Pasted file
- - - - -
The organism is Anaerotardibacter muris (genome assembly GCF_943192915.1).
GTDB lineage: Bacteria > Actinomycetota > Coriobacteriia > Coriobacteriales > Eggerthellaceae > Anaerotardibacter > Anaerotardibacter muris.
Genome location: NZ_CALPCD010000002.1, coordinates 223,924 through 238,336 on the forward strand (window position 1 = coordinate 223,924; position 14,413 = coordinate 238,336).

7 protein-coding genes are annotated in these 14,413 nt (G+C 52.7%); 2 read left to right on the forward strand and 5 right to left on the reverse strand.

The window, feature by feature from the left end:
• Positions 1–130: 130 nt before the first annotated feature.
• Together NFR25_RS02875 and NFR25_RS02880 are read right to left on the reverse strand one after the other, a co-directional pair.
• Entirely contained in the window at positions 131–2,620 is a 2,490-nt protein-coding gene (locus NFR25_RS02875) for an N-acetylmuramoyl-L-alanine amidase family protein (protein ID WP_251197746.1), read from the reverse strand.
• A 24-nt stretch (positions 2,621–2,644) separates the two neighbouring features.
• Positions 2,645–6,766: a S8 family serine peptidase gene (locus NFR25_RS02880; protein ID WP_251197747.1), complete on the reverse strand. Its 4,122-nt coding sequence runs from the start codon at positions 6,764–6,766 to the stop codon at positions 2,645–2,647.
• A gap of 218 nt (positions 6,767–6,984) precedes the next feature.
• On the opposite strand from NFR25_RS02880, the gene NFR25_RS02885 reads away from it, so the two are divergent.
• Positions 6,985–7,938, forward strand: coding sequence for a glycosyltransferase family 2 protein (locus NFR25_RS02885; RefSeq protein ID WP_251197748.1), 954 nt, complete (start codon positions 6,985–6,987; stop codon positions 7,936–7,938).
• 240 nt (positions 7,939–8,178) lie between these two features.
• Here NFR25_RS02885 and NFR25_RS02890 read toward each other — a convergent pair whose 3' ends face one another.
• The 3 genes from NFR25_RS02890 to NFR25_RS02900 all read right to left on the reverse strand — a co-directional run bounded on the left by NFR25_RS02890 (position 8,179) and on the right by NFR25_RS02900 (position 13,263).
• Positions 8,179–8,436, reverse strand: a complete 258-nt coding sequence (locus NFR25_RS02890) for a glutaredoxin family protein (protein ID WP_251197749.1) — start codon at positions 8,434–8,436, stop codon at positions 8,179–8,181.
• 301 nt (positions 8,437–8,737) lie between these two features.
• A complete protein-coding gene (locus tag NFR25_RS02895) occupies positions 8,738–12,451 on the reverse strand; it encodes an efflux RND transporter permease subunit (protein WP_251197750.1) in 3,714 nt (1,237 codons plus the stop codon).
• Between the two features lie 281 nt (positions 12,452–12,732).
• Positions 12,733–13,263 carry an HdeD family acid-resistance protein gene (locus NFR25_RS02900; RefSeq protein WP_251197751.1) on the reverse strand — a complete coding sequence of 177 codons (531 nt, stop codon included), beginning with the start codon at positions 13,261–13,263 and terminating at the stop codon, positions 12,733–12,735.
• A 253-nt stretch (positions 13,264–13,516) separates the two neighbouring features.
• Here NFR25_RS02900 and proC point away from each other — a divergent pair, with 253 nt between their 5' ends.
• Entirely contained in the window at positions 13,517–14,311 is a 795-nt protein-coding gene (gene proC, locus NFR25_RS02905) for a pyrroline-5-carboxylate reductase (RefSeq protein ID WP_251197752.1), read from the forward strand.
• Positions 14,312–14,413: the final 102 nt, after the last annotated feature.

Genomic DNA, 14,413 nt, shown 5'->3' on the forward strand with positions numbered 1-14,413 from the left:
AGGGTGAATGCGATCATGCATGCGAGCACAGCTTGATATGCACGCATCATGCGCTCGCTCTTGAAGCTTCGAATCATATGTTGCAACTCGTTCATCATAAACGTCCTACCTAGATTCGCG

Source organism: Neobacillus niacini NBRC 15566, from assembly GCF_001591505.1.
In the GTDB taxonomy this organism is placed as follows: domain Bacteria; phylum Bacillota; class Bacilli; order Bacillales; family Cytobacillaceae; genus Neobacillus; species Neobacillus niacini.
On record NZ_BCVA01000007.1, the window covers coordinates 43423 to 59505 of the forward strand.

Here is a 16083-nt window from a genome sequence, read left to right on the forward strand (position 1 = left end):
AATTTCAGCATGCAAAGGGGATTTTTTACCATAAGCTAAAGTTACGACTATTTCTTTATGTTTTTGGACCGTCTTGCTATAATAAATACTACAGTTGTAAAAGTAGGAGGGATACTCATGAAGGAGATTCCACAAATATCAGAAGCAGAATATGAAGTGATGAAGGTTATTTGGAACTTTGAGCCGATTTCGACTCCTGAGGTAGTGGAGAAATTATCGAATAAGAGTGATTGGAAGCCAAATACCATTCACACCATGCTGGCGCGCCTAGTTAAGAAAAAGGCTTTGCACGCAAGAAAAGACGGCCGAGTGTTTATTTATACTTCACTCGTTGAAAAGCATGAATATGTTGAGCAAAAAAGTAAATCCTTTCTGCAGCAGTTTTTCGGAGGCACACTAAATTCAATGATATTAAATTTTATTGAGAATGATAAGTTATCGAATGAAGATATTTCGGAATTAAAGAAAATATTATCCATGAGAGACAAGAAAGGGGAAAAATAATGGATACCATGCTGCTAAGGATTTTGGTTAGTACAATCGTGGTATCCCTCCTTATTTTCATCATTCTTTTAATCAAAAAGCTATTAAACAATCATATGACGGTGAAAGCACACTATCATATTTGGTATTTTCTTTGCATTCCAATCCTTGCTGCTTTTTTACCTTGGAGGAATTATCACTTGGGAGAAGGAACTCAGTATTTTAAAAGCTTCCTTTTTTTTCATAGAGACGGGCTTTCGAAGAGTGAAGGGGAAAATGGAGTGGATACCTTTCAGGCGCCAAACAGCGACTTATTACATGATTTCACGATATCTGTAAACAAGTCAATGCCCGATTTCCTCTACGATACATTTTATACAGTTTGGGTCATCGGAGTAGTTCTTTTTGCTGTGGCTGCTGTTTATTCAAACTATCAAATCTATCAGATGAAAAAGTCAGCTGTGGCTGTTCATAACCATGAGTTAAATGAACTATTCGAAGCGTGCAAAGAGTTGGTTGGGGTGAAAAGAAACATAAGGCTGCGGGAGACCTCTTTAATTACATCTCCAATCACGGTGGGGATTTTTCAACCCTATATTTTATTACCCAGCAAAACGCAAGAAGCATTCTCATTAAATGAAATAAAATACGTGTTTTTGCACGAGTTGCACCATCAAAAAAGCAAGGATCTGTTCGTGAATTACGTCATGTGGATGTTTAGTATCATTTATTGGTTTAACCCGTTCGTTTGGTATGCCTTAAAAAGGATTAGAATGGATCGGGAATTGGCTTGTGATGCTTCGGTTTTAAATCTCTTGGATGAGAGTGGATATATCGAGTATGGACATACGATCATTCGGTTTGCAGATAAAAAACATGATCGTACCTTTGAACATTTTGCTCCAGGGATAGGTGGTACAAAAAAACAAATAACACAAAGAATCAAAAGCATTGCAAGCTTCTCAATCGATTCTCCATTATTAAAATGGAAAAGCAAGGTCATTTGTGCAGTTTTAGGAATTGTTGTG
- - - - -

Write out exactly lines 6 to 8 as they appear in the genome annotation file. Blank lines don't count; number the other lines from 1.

• Positions 1–130: 130 nt before the first annotated feature.
• Together NFR25_RS02875 and NFR25_RS02880 are read right to left on the reverse strand one after the other, a co-directional pair.
• Entirely contained in the window at positions 131–2,620 is a 2,490-nt protein-coding gene (locus NFR25_RS02875) for an N-acetylmuramoyl-L-alanine amidase family protein (protein ID WP_251197746.1), read from the reverse strand.